Dietary patterns based on the Mediterranean diet and DASH diet are inversely associated with high aggressive prostate cancer in PCaP

Lara Schneider, L. Joseph Su, Lenore Arab, Jeannette T. Bensen, Laura Farnan, Elizabeth T.H. Fontham, Lixin Song, James Hussey, Anwar T. Merchant, James L. Mohler, Susan E. Steck

Research output: Contribution to journalArticlepeer-review

21 Scopus citations

Abstract

Background: Several foods and nutrients have been linked to the development of prostate cancer, but the association between healthy dietary patterns and prostate cancer aggressiveness is less studied. The aim of this study was to evaluate the relationship between the Mediterranean diet (MED) and Dietary Approaches to Stop Hypertension (DASH) diet scores and prostate cancer aggressiveness by race. Methods: Data from the population-based, case-only North Carolina–Louisiana Prostate Cancer Project (PCaP) were used to examine the association between diet quality, measured by MED and DASH scores, and prostate cancer aggressiveness in 1899 African American (AA) and European American (EA) research subjects. Dietary intake was assessed using a modified National Cancer Institute Diet History Questionnaire. Logistic regression was used to estimate adjusted odds ratios (ORs) and 95% confidence intervals (CIs) for high versus low-intermediate aggressive prostate cancer. Results: Higher MED scores were inversely associated with high aggressive prostate cancer overall (OR: 0.66; 95% CI: 0.46, 0.95 for high versus low scores); results were similar for AA and EA men. A weaker inverse association between DASH scores and prostate cancer aggressiveness was found (OR: 0.76; 95% CI: 0.55, 1.06). Conclusions: Higher diet quality, as represented by a Mediterranean-style diet or DASH diet, may reduce the odds of high aggressive prostate cancer.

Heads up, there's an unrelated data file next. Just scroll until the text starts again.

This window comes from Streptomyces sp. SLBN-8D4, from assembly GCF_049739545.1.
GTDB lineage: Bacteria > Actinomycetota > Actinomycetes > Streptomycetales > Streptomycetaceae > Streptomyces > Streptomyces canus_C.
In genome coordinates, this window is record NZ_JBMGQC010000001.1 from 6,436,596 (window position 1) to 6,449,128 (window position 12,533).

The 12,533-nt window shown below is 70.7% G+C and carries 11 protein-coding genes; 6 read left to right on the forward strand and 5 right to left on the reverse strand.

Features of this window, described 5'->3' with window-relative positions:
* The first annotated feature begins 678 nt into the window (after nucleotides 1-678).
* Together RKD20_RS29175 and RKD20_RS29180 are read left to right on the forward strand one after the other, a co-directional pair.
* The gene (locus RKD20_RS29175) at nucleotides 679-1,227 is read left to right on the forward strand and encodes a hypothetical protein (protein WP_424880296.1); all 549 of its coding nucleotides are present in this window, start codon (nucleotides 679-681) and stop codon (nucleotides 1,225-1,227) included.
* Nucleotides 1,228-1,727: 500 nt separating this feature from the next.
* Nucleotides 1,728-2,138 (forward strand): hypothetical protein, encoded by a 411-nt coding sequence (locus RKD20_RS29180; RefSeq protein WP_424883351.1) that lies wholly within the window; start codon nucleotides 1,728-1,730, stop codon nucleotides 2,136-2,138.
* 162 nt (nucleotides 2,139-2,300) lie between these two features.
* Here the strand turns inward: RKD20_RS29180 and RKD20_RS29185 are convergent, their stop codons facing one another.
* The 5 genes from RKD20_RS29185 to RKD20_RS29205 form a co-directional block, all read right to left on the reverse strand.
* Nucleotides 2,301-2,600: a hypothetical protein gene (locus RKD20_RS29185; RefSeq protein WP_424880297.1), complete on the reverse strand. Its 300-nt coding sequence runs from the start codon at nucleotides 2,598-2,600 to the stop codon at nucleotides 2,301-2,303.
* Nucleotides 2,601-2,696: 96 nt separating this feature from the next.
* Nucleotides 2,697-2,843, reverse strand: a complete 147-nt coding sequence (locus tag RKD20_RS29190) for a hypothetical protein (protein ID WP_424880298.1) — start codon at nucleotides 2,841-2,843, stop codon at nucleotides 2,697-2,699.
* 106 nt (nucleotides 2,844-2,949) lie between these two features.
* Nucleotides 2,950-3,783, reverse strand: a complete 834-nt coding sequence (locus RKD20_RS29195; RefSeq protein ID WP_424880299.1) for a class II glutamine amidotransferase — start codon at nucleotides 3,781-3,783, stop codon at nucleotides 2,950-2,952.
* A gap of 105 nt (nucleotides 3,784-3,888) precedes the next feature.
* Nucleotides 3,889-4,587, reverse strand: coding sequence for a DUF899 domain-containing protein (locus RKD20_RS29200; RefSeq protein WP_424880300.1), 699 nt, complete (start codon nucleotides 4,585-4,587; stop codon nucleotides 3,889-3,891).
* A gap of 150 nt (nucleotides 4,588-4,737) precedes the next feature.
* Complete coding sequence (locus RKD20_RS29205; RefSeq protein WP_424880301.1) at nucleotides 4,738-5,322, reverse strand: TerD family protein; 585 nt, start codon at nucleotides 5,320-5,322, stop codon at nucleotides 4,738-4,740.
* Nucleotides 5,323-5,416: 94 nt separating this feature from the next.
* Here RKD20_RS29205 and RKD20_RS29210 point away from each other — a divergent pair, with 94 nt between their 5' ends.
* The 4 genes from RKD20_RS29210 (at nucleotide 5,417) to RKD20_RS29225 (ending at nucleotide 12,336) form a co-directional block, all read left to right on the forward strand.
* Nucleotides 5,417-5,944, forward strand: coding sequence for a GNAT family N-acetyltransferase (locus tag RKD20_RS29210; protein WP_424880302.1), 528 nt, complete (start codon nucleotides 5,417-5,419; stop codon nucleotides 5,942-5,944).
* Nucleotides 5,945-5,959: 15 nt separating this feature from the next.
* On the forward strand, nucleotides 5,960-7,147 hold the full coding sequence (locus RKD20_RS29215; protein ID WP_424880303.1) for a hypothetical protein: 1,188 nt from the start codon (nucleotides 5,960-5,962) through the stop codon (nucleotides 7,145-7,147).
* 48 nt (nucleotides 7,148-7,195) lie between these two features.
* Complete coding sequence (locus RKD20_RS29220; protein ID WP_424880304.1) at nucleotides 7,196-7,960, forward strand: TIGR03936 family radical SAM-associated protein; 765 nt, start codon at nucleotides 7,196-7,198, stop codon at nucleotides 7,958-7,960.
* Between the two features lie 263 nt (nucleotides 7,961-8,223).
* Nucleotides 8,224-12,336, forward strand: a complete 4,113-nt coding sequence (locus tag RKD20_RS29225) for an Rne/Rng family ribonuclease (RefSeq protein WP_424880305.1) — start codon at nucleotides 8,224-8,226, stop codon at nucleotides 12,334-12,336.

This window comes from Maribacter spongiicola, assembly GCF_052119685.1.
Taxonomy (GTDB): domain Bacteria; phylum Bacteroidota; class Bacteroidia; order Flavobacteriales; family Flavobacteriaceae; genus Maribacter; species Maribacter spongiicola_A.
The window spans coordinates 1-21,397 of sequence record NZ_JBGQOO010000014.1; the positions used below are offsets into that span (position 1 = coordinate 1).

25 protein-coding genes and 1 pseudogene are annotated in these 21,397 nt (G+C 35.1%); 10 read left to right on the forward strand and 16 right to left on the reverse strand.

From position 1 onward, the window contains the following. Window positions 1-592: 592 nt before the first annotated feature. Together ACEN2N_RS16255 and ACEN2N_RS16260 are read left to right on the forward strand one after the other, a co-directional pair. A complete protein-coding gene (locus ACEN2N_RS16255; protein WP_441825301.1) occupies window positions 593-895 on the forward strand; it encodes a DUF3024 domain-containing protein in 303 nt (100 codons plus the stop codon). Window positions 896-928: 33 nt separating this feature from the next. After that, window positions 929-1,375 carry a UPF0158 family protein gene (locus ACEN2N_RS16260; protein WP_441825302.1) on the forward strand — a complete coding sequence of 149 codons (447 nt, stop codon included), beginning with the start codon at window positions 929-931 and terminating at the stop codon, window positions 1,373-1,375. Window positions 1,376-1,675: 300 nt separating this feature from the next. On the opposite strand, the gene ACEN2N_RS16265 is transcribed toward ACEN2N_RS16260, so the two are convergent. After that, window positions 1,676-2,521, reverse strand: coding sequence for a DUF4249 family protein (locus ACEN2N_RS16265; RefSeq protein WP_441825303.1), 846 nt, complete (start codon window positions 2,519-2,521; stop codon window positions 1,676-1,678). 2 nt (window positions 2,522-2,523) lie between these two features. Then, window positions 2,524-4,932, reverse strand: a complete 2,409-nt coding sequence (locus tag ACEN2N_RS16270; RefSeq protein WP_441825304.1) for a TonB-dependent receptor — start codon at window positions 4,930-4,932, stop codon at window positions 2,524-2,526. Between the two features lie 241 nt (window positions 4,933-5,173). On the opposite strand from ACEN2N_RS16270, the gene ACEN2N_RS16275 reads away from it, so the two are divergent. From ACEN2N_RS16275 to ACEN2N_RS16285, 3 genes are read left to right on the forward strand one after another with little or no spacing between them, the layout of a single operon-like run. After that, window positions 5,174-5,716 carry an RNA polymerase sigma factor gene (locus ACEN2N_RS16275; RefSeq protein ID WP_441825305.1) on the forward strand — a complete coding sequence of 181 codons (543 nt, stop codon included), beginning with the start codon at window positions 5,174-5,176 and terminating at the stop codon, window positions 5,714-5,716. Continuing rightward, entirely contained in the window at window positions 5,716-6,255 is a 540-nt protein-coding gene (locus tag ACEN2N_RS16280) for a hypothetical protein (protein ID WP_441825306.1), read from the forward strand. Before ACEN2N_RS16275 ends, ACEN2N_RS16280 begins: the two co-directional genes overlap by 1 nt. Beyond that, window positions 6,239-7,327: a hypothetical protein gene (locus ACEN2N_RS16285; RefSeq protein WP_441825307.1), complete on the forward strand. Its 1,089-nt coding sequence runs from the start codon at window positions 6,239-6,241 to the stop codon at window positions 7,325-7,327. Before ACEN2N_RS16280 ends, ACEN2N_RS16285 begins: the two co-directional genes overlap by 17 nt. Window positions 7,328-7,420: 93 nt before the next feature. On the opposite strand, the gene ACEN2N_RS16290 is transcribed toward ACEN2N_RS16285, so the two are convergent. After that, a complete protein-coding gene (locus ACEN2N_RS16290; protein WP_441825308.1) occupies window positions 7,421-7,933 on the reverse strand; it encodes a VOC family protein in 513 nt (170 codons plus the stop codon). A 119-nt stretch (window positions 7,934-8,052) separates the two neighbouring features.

Original languageEnglish (US)
Pages (from-to)16-22.e1
JournalAnnals of epidemiology
Volume29
DOIs
StatePublished - Jan 2019
Externally publishedYes

Keywords

  • Cancer aggressiveness
  • DASH diet
  • Dietary patterns
  • Mediterranean diet
  • Prostate cancer

ASJC Scopus subject areas

  • Epidemiology

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